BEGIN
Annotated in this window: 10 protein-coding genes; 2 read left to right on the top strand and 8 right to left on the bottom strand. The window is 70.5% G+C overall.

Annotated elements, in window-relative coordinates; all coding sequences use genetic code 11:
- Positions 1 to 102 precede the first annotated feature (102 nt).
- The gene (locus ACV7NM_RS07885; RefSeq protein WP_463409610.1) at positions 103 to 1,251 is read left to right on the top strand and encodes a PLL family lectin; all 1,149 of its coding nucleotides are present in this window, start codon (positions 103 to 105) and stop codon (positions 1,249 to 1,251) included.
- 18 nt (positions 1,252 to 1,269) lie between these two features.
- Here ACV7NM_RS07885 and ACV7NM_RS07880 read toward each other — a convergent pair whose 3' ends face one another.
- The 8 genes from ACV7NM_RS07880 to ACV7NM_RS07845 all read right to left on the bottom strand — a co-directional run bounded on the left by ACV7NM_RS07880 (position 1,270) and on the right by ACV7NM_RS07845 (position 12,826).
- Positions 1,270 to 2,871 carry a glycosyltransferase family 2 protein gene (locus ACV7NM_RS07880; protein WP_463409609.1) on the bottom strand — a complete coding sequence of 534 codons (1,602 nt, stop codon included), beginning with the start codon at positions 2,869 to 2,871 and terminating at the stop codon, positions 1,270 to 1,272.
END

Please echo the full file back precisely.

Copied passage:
Annotated in this window: 10 protein-coding genes; 2 read left to right on the top strand and 8 right to left on the bottom strand. The window is 70.5% G+C overall.

Annotated elements, in window-relative coordinates; all coding sequences use genetic code 11:
- Positions 1 to 102 precede the first annotated feature (102 nt).
- The gene (locus ACV7NM_RS07885; RefSeq protein WP_463409610.1) at positions 103 to 1,251 is read left to right on the top strand and encodes a PLL family lectin; all 1,149 of its coding nucleotides are present in this window, start codon (positions 103 to 105) and stop codon (positions 1,249 to 1,251) included.
- 18 nt (positions 1,252 to 1,269) lie between these two features.
- Here ACV7NM_RS07885 and ACV7NM_RS07880 read toward each other — a convergent pair whose 3' ends face one another.
- The 8 genes from ACV7NM_RS07880 to ACV7NM_RS07845 all read right to left on the bottom strand — a co-directional run bounded on the left by ACV7NM_RS07880 (position 1,270) and on the right by ACV7NM_RS07845 (position 12,826).
- Positions 1,270 to 2,871 carry a glycosyltransferase family 2 protein gene (locus ACV7NM_RS07880; protein WP_463409609.1) on the bottom strand — a complete coding sequence of 534 codons (1,602 nt, stop codon included), beginning with the start codon at positions 2,869 to 2,871 and terminating at the stop codon, positions 1,270 to 1,272.